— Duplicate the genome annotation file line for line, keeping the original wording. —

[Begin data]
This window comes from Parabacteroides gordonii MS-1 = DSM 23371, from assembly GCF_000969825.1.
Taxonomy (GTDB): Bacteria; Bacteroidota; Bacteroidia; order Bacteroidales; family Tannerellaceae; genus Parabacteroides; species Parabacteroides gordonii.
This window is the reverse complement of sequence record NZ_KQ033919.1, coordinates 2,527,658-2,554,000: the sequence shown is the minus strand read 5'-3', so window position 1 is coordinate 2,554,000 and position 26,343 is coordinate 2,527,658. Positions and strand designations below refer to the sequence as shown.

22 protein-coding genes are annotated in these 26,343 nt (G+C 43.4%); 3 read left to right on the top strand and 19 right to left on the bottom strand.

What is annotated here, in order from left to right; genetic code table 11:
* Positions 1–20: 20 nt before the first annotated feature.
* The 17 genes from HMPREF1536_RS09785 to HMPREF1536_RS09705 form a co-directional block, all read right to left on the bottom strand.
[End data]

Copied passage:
This window comes from Parabacteroides gordonii MS-1 = DSM 23371, from assembly GCF_000969825.1.
Taxonomy (GTDB): Bacteria; Bacteroidota; Bacteroidia; order Bacteroidales; family Tannerellaceae; genus Parabacteroides; species Parabacteroides gordonii.
This window is the reverse complement of sequence record NZ_KQ033919.1, coordinates 2,527,658-2,554,000: the sequence shown is the minus strand read 5'-3', so window position 1 is coordinate 2,554,000 and position 26,343 is coordinate 2,527,658. Positions and strand designations below refer to the sequence as shown.

22 protein-coding genes are annotated in these 26,343 nt (G+C 43.4%); 3 read left to right on the top strand and 19 right to left on the bottom strand.

What is annotated here, in order from left to right; genetic code table 11:
* Positions 1–20: 20 nt before the first annotated feature.
* The 17 genes from HMPREF1536_RS09785 to HMPREF1536_RS09705 form a co-directional block, all read right to left on the bottom strand.